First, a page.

1. Who played Norma Desmond’s butler Max in Sunset Boulevard?
2. Name three movies that Humphrey Bogart starred in.
3. Who wrote the original novel Psycho in 1959?
Bonus question – What is your favorite noir film?
Film Noir FAQ celebrates and reappraises some 200 noir thrillers representing 20 years of Hollywood’s Golden Age. Noir pulls us close to brutal cops and scheming dames, desperate heist men and hardboiled private eyes, and the unlucky innocent citizens that get in their way. These are exciting movies with tough guys in trench coats and hot tomatoes in form-fitting gowns. The moon is a streetlamp and the narrow streets are prowled by squad cars and long black limousines. Lives are often small but people’s plans are big – sometimes too big. Robbery, murder, gambling; the gun and the fist; the grift and the con game; the hard kiss and the brutal brush-off.
Film Noir FAQ brings lively attention to story, mood, themes, and technical detail, plus behind-the-scenes stories of the production of individual films. Featuring numerous stills and posters – many never before published in book form – highlighting key moments of great noir movies. Film Noir FAQ serves up insights into many of the most popular and revered names in Hollywood history, including noir’s greatest stars, supporting players, directors, writers, and cinematographers.
Pour a Scotch, light up a smoke, and lean back with your private guide to film noir.
In honor of Bono’s 53rd birthday today, we’re sharing some of U2’s more entertaining controversies, excerpted from the pages of U2 FAQ: Anything You’d Ever Want to Know About the Biggest Band in the World…And More! by John D. Luerssen (Backbeat Books).
1. Jamaica Mistake-a
On January 16, 1996, Bono and his family wound up on the receiving end of police gunfire when his plane landed in Negril, Jamaica. Planning to meet up with Adam Clayton on the island, somehow local police were of the belief that a plane loaded with drugs would be landing in the same area around the same time. When the gunfire finally stopped, the Hewsons, Chris Blackwell, and Jimmy Buffett were offered an apology by the local police, who had fired at the wrong plane.
2. Oasis Kiss
In March 1996, a photo of Bono and Liam Gallagher of Oasis sharing an open-mouthed kiss caused a stir. Taken backstage at the Point Depot in Dublin, fans of both bands quickly derived that it was an alcohol-fueled joke, but not before the media got a lot of mileage out of it. Bono confirmed this to Rolling Stone in 1999, saying, “Actually, what happened was he had a guitar pick in his mouth, and he dared me to take it off him while the paparazzi were standing around. I couldn’t resist.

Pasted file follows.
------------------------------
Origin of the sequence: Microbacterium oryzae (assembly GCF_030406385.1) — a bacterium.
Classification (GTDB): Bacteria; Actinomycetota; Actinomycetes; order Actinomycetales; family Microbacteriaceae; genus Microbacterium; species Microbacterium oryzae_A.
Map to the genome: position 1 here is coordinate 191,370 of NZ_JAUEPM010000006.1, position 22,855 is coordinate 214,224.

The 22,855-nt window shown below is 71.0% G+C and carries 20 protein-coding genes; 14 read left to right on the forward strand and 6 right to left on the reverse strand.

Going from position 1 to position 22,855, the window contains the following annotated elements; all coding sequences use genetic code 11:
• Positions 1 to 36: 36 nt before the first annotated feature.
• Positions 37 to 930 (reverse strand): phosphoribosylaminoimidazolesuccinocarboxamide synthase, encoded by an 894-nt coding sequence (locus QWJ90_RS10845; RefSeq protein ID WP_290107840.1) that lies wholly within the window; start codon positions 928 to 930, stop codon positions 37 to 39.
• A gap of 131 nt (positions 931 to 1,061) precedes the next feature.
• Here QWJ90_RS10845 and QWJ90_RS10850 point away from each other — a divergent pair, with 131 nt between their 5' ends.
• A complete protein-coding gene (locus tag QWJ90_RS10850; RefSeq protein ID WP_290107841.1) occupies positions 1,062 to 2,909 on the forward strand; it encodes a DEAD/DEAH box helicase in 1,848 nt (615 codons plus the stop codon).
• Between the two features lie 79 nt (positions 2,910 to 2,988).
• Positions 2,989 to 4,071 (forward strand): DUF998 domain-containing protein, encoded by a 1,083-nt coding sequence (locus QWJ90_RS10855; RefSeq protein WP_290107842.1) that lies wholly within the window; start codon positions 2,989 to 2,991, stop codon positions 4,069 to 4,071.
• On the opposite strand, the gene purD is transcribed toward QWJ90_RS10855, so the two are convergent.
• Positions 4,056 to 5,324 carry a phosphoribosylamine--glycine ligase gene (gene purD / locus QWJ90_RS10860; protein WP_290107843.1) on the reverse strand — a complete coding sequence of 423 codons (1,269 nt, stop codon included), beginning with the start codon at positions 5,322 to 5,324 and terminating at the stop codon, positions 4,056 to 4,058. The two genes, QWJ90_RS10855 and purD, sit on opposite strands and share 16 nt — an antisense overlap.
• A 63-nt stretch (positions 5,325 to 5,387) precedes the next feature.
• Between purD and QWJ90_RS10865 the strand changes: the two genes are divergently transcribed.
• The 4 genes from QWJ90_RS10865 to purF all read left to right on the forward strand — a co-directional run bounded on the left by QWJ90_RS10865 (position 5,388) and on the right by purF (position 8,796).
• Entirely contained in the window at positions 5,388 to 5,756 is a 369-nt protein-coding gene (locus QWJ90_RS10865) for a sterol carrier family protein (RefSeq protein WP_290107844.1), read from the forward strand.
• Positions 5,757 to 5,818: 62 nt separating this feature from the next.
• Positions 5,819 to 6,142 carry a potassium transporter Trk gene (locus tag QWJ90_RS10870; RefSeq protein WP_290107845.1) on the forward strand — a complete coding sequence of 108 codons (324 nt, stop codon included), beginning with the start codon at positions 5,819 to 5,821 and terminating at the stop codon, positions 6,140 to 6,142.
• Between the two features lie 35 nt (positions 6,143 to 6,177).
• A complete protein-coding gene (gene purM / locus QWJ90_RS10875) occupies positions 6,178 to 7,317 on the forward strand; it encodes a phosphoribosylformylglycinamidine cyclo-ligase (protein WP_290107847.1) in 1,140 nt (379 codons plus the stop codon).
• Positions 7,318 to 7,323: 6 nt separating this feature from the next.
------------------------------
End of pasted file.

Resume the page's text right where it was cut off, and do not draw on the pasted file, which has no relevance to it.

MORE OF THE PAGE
3. Tabloid Trash
In September 1998, U.K. tabloid the Daily Star published photos of Bono’s bare ass. Bono had been changing his clothes on an Italian beach during a vacation with his wife Ali at the time the paparazzi snapped his bottom. The couple sued the paper for invasion of privacy.
4. Shut Up, Paul
In June 2008, after Paul McGuinness suggested that Radiohead’s 2007 pay-what-you-like download release of In Rainbows had backfired, Bono announced his disagreement with U2’s long running manager. Bono called the Thom Yorke-fronted band “courageous and imaginative in trying to figure out some new relationship with their audience,” in an open letter to the music weekly NME. Calling Radiohead a “sacred talent,” Bono added, “such imagination and courage are in short supply right now,” and explained that U2 “feel blessed to be around at the same time.”
In U2 FAQ, award-winning music journalist John D. Luerssen goes beyond the essential facts, delving into the legendary fables and unique anecdotes that make U2 FAQ an indispensable read for all U2 disciples. How did Bono recover his cherished suitcase of lyrics 23 years after its 1981 disappearance? What movie dialogue is sampled in the middle of “Seconds”? What effect did bull’s blood have on Larry’s drumming? How did Bono’s visit to Central America inform The Joshua Tree? What are the details of Adam’s 1989 marijuana bust? How did Mick Jagger wind up on All That You Can’t Leave Behind? These are just some of the topics U2 FAQ explores.